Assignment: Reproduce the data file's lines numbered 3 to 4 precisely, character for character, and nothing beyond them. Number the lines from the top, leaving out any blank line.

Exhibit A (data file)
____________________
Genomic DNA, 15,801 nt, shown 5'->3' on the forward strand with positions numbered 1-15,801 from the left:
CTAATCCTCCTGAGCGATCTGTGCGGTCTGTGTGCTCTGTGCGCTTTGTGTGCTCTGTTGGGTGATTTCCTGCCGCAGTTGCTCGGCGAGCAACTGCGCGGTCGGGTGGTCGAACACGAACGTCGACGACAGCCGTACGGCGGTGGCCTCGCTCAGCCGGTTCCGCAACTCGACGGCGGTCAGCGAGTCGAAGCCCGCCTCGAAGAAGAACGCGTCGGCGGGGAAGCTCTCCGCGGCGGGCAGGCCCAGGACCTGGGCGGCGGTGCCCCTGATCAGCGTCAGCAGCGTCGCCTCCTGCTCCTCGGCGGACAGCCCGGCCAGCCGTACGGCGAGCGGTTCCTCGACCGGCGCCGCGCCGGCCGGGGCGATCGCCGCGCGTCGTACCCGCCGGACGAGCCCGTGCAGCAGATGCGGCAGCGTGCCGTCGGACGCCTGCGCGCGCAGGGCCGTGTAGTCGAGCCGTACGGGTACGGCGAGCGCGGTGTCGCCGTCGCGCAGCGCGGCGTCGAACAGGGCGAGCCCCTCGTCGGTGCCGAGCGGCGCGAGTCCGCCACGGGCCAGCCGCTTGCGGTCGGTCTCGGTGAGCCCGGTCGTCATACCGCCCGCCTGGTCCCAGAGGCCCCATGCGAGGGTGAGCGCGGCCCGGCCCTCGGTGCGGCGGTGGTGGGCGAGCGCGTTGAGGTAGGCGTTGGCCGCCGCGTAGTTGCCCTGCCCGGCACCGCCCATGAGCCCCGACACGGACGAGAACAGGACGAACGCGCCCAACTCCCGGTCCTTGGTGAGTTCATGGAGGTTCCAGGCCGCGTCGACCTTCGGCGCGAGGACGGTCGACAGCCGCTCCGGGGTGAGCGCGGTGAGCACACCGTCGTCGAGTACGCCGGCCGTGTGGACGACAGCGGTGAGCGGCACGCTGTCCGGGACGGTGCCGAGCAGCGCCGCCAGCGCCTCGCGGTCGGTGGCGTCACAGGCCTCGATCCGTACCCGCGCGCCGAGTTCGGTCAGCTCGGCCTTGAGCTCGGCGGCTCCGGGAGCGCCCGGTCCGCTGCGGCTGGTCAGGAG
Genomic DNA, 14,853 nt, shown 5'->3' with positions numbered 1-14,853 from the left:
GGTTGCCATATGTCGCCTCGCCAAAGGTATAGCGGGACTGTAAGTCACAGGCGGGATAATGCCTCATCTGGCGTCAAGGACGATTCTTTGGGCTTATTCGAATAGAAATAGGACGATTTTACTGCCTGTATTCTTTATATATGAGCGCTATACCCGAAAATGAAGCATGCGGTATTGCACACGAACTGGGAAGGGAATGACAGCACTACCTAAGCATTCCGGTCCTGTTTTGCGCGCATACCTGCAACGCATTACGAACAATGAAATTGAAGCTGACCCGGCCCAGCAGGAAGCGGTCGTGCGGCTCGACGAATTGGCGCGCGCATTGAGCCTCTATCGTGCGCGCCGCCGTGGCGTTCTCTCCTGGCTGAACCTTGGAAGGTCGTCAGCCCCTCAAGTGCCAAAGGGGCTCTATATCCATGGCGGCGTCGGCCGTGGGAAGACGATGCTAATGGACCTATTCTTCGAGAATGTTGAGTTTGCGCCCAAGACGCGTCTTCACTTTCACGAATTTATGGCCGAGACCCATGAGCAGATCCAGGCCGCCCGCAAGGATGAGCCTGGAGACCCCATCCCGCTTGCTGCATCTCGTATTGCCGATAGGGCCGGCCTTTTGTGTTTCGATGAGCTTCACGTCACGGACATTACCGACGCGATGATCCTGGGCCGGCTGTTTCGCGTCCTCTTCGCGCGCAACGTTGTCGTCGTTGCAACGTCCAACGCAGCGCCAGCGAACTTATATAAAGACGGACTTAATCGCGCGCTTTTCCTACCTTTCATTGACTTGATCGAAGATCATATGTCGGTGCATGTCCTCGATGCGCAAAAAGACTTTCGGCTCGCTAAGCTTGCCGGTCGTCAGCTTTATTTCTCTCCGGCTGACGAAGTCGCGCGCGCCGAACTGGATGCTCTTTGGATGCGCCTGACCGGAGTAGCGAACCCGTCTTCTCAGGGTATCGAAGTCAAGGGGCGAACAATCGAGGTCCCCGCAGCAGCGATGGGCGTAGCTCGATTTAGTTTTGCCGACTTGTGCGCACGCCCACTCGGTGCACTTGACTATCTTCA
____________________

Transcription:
Genomic DNA, 14,853 nt, shown 5'->3' with positions numbered 1-14,853 from the left:
GGTTGCCATATGTCGCCTCGCCAAAGGTATAGCGGGACTGTAAGTCACAGGCGGGATAATGCCTCATCTGGCGTCAAGGACGATTCTTTGGGCTTATTCGAATAGAAATAGGACGATTTTACTGCCTGTATTCTTTATATATGAGCGCTATACCCGAAAATGAAGCATGCGGTATTGCACACGAACTGGGAAGGGAATGACAGCACTACCTAAGCATTCCGGTCCTGTTTTGCGCGCATACCTGCAACGCATTACGAACAATGAAATTGAAGCTGACCCGGCCCAGCAGGAAGCGGTCGTGCGGCTCGACGAATTGGCGCGCGCATTGAGCCTCTATCGTGCGCGCCGCCGTGGCGTTCTCTCCTGGCTGAACCTTGGAAGGTCGTCAGCCCCTCAAGTGCCAAAGGGGCTCTATATCCATGGCGGCGTCGGCCGTGGGAAGACGATGCTAATGGACCTATTCTTCGAGAATGTTGAGTTTGCGCCCAAGACGCGTCTTCACTTTCACGAATTTATGGCCGAGACCCATGAGCAGATCCAGGCCGCCCGCAAGGATGAGCCTGGAGACCCCATCCCGCTTGCTGCATCTCGTATTGCCGATAGGGCCGGCCTTTTGTGTTTCGATGAGCTTCACGTCACGGACATTACCGACGCGATGATCCTGGGCCGGCTGTTTCGCGTCCTCTTCGCGCGCAACGTTGTCGTCGTTGCAACGTCCAACGCAGCGCCAGCGAACTTATATAAAGACGGACTTAATCGCGCGCTTTTCCTACCTTTCATTGACTTGATCGAAGATCATATGTCGGTGCATGTCCTCGATGCGCAAAAAGACTTTCGGCTCGCTAAGCTTGCCGGTCGTCAGCTTTATTTCTCTCCGGCTGACGAAGTCGCGCGCGCCGAACTGGATGCTCTTTGGATGCGCCTGACCGGAGTAGCGAACCCGTCTTCTCAGGGTATCGAAGTCAAGGGGCGAACAATCGAGGTCCCCGCAGCAGCGATGGGCGTAGCTCGATTTAGTTTTGCCGACTTGTGCGCACGCCCACTCGGTGCACTTGACTATCTTCA